"Narada said, — 'Listen, king, with calmness to me as I
tell thee what I have heard and seen in that ascetic retreat."
After thy return from Kurukshetra, delighter of the Kurus,
thy sire, O king, proceeded towards Gangadwara.^" That in-
telligent monarch took with him his (sacred) fire, Gandhari
and his daughter in-law Kunti, as also Sanjaya of the Suta
caste, and all the Yajakas.^^ Possessed of wealth of penances,
thy sire set himself to the practice of severe austerities. He
held pebbles of stone in his mouth and had air alone for
his subsistence, and abstained altogether from speech.^' En-
gaged in severe penances, he was worshipped by all the as-
cetics in the woods. In six months the king was reduced to
only a skeleton.^^ Gandhari subsisted on water alone, while
Kunti took a little food at intervals of a month. Sanjaya,
O Bbarata, lived, eating a little every sixth day.^* The
sacred fire, O monarch, (belonging to the Kuru king) was
duly worshipped by the sacrificing assistants that were with
him, with libations of clarified butter poured on it. They



Parva.] acramavasika parva. 85

did this whether the king saw the rite or not.'^' The kinc
had no fixed habitation. He became a Avanderer through those
woods. The two queens, as also Saiijaj'a, followed him.-^^
Sanjaya acted as the guide on even and uneven land. The
faultlc-s Pritha, O king, became the eye of Gandhari," One
day, that best of kings proceeded to a spot on the margin of
Ganga. He then bithed in the sacred stream and finishing
his ablutions turned his face towards his retreat. ^^ The wind
rose high. A fierce forest-conflagration set in. It began to
burn that forest all around.^" When the herds of animals were
being burnt all around, as also the snakes that inhabited that
region, herds of wild boars began to take themselves to the
nearest marshes and waters.-'' When that forest was thus
afflicted on all sides and such distress came upon all the living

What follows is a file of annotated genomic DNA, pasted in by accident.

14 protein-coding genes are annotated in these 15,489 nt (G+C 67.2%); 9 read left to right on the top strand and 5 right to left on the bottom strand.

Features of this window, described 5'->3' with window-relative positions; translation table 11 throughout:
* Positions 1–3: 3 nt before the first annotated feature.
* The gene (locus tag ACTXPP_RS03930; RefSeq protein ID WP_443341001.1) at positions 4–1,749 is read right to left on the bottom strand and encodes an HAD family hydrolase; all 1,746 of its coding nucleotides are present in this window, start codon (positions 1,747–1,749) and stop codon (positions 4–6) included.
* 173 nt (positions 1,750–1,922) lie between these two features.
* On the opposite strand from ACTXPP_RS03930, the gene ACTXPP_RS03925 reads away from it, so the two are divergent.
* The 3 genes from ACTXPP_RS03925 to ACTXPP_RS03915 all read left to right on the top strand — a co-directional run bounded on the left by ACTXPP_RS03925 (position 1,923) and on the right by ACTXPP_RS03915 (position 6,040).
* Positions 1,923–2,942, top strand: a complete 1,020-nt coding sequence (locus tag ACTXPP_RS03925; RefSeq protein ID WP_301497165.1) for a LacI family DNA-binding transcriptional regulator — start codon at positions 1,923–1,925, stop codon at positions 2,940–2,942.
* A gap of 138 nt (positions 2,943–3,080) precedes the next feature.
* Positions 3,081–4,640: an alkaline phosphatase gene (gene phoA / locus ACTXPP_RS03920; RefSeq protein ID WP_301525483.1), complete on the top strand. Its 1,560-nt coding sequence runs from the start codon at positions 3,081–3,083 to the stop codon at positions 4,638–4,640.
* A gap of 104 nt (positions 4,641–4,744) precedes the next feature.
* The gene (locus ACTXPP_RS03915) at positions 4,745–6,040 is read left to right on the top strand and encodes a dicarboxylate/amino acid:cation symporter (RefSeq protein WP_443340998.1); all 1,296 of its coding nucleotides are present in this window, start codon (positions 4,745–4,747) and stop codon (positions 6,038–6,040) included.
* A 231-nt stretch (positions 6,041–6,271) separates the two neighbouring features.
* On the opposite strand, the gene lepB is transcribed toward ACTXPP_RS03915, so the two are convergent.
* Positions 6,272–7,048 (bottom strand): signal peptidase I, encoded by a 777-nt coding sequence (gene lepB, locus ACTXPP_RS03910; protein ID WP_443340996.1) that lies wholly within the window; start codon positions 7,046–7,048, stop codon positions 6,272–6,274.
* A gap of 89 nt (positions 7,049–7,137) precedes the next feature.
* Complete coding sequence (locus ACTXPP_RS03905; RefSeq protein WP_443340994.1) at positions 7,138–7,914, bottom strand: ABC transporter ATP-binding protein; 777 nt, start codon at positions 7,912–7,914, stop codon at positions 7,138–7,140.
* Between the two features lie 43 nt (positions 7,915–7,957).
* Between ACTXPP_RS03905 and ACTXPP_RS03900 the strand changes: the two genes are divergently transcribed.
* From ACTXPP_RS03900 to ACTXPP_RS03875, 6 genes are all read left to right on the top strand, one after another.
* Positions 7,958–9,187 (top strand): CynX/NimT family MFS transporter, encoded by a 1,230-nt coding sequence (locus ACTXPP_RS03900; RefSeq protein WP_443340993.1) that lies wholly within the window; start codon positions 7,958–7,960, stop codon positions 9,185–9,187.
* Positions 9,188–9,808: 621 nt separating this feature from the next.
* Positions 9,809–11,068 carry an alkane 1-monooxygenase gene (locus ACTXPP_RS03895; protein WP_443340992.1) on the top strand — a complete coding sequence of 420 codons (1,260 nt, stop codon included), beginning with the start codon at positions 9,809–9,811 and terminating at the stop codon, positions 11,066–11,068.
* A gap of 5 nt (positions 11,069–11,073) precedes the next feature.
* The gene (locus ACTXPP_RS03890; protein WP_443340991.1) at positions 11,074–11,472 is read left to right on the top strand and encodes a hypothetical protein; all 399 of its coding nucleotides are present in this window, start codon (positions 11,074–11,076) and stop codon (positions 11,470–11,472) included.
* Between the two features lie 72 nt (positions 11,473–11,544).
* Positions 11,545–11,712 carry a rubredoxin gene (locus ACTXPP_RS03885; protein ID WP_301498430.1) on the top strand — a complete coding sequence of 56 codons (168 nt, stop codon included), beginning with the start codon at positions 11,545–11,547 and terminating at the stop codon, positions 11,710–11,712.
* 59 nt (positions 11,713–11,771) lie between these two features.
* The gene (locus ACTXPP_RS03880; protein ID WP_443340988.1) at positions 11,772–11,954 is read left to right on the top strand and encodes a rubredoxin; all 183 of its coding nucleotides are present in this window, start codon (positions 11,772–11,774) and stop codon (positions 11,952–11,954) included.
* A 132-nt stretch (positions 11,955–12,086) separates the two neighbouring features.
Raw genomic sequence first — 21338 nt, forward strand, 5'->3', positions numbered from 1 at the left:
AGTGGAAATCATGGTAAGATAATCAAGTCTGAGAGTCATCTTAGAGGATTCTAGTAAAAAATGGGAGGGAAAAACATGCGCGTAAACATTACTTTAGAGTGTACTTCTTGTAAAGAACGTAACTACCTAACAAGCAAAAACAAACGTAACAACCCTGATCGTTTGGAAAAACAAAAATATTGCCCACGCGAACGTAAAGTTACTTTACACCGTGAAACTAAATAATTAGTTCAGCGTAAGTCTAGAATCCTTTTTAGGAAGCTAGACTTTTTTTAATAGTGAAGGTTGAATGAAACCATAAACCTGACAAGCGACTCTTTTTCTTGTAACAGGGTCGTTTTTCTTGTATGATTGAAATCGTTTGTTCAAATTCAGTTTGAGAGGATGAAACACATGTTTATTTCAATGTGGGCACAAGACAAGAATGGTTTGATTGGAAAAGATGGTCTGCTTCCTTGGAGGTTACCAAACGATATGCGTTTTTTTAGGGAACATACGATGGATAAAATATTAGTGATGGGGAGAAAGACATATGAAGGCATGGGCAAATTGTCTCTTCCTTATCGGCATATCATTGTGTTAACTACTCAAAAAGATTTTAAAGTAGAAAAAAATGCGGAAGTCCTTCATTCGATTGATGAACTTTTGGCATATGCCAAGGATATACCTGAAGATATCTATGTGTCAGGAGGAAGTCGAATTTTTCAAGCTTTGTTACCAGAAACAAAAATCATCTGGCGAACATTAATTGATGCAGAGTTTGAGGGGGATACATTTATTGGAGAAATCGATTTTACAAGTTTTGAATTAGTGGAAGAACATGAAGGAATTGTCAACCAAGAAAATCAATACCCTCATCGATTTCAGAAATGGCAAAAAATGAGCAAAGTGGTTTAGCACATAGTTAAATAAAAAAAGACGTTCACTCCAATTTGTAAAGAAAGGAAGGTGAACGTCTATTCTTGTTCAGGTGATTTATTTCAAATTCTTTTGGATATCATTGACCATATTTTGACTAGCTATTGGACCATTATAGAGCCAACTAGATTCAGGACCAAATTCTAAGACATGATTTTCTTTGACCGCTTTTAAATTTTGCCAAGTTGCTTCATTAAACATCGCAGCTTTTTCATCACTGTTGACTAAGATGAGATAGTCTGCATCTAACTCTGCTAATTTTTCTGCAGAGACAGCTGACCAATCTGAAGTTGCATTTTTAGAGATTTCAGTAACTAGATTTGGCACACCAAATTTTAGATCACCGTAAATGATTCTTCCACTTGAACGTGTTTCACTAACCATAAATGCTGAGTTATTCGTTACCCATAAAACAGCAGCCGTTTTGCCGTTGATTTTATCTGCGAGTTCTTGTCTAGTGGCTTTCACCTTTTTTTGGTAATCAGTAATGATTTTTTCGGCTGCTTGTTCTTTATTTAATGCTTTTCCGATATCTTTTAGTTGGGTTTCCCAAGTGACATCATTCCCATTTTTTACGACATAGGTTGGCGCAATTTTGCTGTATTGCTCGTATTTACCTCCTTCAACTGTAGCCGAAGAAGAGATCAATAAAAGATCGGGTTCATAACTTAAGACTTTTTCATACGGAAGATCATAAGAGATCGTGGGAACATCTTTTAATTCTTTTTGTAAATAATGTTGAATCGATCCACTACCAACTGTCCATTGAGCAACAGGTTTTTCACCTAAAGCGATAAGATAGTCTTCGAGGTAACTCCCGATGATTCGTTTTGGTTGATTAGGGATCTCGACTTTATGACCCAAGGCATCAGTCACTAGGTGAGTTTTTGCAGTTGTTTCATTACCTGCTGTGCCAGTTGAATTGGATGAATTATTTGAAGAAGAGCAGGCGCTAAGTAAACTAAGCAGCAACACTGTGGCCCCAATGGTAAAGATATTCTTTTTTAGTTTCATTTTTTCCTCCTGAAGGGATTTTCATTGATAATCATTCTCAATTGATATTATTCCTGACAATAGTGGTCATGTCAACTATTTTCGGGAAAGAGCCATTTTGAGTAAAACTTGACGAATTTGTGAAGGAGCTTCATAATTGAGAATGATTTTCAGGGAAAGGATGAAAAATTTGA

creatures residing there, the king, who had taken no food, was
incapable of moving or exerting himself at all.-^ Thy two
mothers also, exceedingly emaciated, were unable to move.
The king, seeing the conflagration approach him from all
sides,"^ addressed the Suta Sanjaya, that foremost of skillful
charioteers, saying, — 'Go, Sanjaya, to such a place where
the fire may not burn thee '-^ As regards ourselves, we shall
suffer our bodies to be destroyed by this fire and attain to the
highest goal.' Unto him, Sanjaya, that foremost of speakers,
said,-* — '0 king, this death, brought on by a fire that is not
sacred, will prove calamitous to thee ! I do not, however,
see any means by which thou canst escape from this conflagra-
tion."" That which should next be done should be indicated
by thee !' Thus addressed by Sanjaya the king once more
said,-*^ — 'This death cannot be calamitous to us, for we have
left our home of our own accord. Water, fire, wind, and
abstention from food,*-^ (as means of death), are laudable for
ascetics. Do thou, therefore, leave us, O Sanjaya, without
any delay.' Having said these words to Sanjaya, the king
concentrated his mind.-^ Facing the east, he sat down, with
Gandhari and Kunti. Beholding him in that attitude, San-

* 'VikaroLanam' is emaciation of the body by abstention from all
food.— T.



86 MAHABHARATA, [Mdrudagctmana

jaya walked round him.'^^ Endued with intelligence, Sanjaya
said, — 'Do thou concentrate thy soul, puissant one !' The
son of a Rishi, and himself possessed of great wisdom, the king